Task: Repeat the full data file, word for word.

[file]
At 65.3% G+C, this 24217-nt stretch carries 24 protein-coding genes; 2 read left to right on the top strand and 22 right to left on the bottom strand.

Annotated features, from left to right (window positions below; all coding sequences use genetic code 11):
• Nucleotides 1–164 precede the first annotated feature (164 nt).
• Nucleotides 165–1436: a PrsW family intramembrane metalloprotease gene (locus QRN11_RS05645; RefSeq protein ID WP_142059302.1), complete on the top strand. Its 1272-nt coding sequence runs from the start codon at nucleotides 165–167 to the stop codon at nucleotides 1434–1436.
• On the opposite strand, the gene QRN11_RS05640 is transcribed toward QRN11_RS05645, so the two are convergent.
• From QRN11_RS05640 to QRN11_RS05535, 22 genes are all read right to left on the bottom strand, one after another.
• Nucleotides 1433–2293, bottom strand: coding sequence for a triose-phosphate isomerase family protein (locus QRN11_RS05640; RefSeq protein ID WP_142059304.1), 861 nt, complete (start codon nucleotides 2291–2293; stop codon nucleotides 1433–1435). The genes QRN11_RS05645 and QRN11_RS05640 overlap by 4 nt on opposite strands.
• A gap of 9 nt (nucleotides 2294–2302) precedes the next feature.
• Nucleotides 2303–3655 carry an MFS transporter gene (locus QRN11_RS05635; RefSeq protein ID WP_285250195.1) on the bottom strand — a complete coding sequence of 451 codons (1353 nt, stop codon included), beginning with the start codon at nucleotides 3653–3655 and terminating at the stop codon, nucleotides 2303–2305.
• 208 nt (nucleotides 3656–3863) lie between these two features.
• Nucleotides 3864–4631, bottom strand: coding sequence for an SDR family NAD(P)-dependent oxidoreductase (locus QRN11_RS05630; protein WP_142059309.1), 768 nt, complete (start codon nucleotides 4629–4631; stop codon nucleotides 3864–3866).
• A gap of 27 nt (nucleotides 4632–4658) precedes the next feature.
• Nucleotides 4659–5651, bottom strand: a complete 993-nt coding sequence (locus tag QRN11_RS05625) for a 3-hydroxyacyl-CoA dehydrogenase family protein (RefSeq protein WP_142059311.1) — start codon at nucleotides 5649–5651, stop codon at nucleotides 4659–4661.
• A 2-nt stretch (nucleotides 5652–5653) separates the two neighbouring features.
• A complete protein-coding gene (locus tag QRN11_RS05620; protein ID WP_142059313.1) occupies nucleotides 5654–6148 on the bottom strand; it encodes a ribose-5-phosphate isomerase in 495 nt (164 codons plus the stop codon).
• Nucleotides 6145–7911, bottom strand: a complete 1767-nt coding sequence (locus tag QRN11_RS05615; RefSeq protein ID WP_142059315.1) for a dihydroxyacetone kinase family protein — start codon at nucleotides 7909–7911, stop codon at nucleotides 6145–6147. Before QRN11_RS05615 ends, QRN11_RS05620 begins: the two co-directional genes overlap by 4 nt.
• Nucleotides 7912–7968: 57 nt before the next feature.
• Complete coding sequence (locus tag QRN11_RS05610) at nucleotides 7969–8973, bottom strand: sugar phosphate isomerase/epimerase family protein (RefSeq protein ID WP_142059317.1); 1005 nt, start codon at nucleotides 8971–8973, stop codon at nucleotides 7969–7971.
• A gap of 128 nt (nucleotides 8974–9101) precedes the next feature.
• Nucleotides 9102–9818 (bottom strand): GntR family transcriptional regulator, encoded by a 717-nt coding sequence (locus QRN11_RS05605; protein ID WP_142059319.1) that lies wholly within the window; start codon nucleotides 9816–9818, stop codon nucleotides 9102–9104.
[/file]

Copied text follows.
At 65.3% G+C, this 24217-nt stretch carries 24 protein-coding genes; 2 read left to right on the top strand and 22 right to left on the bottom strand.

Annotated features, from left to right (window positions below; all coding sequences use genetic code 11):
• Nucleotides 1–164 precede the first annotated feature (164 nt).
• Nucleotides 165–1436: a PrsW family intramembrane metalloprotease gene (locus QRN11_RS05645; RefSeq protein ID WP_142059302.1), complete on the top strand. Its 1272-nt coding sequence runs from the start codon at nucleotides 165–167 to the stop codon at nucleotides 1434–1436.
• On the opposite strand, the gene QRN11_RS05640 is transcribed toward QRN11_RS05645, so the two are convergent.
• From QRN11_RS05640 to QRN11_RS05535, 22 genes are all read right to left on the bottom strand, one after another.
• Nucleotides 1433–2293, bottom strand: coding sequence for a triose-phosphate isomerase family protein (locus QRN11_RS05640; RefSeq protein ID WP_142059304.1), 861 nt, complete (start codon nucleotides 2291–2293; stop codon nucleotides 1433–1435). The genes QRN11_RS05645 and QRN11_RS05640 overlap by 4 nt on opposite strands.
• A gap of 9 nt (nucleotides 2294–2302) precedes the next feature.
• Nucleotides 2303–3655 carry an MFS transporter gene (locus QRN11_RS05635; RefSeq protein ID WP_285250195.1) on the bottom strand — a complete coding sequence of 451 codons (1353 nt, stop codon included), beginning with the start codon at nucleotides 3653–3655 and terminating at the stop codon, nucleotides 2303–2305.
• 208 nt (nucleotides 3656–3863) lie between these two features.
• Nucleotides 3864–4631, bottom strand: coding sequence for an SDR family NAD(P)-dependent oxidoreductase (locus QRN11_RS05630; protein WP_142059309.1), 768 nt, complete (start codon nucleotides 4629–4631; stop codon nucleotides 3864–3866).
• A gap of 27 nt (nucleotides 4632–4658) precedes the next feature.
• Nucleotides 4659–5651, bottom strand: a complete 993-nt coding sequence (locus tag QRN11_RS05625) for a 3-hydroxyacyl-CoA dehydrogenase family protein (RefSeq protein WP_142059311.1) — start codon at nucleotides 5649–5651, stop codon at nucleotides 4659–4661.
• A 2-nt stretch (nucleotides 5652–5653) separates the two neighbouring features.
• A complete protein-coding gene (locus tag QRN11_RS05620; protein ID WP_142059313.1) occupies nucleotides 5654–6148 on the bottom strand; it encodes a ribose-5-phosphate isomerase in 495 nt (164 codons plus the stop codon).
• Nucleotides 6145–7911, bottom strand: a complete 1767-nt coding sequence (locus tag QRN11_RS05615; RefSeq protein ID WP_142059315.1) for a dihydroxyacetone kinase family protein — start codon at nucleotides 7909–7911, stop codon at nucleotides 6145–6147. Before QRN11_RS05615 ends, QRN11_RS05620 begins: the two co-directional genes overlap by 4 nt.
• Nucleotides 7912–7968: 57 nt before the next feature.
• Complete coding sequence (locus tag QRN11_RS05610) at nucleotides 7969–8973, bottom strand: sugar phosphate isomerase/epimerase family protein (RefSeq protein ID WP_142059317.1); 1005 nt, start codon at nucleotides 8971–8973, stop codon at nucleotides 7969–7971.
• A gap of 128 nt (nucleotides 8974–9101) precedes the next feature.
• Nucleotides 9102–9818 (bottom strand): GntR family transcriptional regulator, encoded by a 717-nt coding sequence (locus QRN11_RS05605; protein ID WP_142059319.1) that lies wholly within the window; start codon nucleotides 9816–9818, stop codon nucleotides 9102–9104.